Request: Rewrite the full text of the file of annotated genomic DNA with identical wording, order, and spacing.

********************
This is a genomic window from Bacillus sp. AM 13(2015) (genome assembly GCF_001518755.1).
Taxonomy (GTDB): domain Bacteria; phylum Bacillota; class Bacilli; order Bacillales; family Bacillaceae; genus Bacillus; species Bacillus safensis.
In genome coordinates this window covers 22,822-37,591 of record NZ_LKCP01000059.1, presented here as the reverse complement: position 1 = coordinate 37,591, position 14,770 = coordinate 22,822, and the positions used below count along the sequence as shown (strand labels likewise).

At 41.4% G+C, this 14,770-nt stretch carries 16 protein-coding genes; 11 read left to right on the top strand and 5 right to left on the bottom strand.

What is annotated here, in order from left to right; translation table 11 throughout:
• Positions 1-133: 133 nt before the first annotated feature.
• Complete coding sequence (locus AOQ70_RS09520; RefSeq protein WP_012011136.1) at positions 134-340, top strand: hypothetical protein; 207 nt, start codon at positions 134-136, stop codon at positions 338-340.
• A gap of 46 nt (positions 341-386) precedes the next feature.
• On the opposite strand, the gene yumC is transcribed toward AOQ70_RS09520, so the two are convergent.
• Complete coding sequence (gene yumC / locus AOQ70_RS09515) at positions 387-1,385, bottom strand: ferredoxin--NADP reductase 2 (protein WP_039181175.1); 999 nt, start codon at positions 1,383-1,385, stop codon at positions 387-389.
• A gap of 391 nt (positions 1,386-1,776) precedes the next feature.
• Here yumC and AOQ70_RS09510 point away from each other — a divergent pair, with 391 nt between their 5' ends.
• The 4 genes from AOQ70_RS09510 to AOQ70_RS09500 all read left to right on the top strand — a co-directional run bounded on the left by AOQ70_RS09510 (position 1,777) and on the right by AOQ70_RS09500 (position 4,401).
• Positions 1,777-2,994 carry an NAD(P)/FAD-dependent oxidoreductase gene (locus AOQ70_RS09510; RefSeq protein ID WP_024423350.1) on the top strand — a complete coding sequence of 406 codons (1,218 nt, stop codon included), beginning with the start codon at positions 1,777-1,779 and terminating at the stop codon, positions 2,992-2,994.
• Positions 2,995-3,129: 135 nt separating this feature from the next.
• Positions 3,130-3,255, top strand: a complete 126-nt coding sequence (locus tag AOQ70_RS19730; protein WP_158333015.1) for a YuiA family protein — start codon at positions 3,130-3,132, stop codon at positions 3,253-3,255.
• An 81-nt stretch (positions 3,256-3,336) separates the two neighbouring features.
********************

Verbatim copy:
This is a genomic window from Bacillus sp. AM 13(2015) (genome assembly GCF_001518755.1).
Taxonomy (GTDB): domain Bacteria; phylum Bacillota; class Bacilli; order Bacillales; family Bacillaceae; genus Bacillus; species Bacillus safensis.
In genome coordinates this window covers 22,822-37,591 of record NZ_LKCP01000059.1, presented here as the reverse complement: position 1 = coordinate 37,591, position 14,770 = coordinate 22,822, and the positions used below count along the sequence as shown (strand labels likewise).

At 41.4% G+C, this 14,770-nt stretch carries 16 protein-coding genes; 11 read left to right on the top strand and 5 right to left on the bottom strand.

What is annotated here, in order from left to right; translation table 11 throughout:
• Positions 1-133: 133 nt before the first annotated feature.
• Complete coding sequence (locus AOQ70_RS09520; RefSeq protein WP_012011136.1) at positions 134-340, top strand: hypothetical protein; 207 nt, start codon at positions 134-136, stop codon at positions 338-340.
• A gap of 46 nt (positions 341-386) precedes the next feature.
• On the opposite strand, the gene yumC is transcribed toward AOQ70_RS09520, so the two are convergent.
• Complete coding sequence (gene yumC / locus AOQ70_RS09515) at positions 387-1,385, bottom strand: ferredoxin--NADP reductase 2 (protein WP_039181175.1); 999 nt, start codon at positions 1,383-1,385, stop codon at positions 387-389.
• A gap of 391 nt (positions 1,386-1,776) precedes the next feature.
• Here yumC and AOQ70_RS09510 point away from each other — a divergent pair, with 391 nt between their 5' ends.
• The 4 genes from AOQ70_RS09510 to AOQ70_RS09500 all read left to right on the top strand — a co-directional run bounded on the left by AOQ70_RS09510 (position 1,777) and on the right by AOQ70_RS09500 (position 4,401).
• Positions 1,777-2,994 carry an NAD(P)/FAD-dependent oxidoreductase gene (locus AOQ70_RS09510; RefSeq protein ID WP_024423350.1) on the top strand — a complete coding sequence of 406 codons (1,218 nt, stop codon included), beginning with the start codon at positions 1,777-1,779 and terminating at the stop codon, positions 2,992-2,994.
• Positions 2,995-3,129: 135 nt separating this feature from the next.
• Positions 3,130-3,255, top strand: a complete 126-nt coding sequence (locus tag AOQ70_RS19730; protein WP_158333015.1) for a YuiA family protein — start codon at positions 3,130-3,132, stop codon at positions 3,253-3,255.
• An 81-nt stretch (positions 3,256-3,336) separates the two neighbouring features.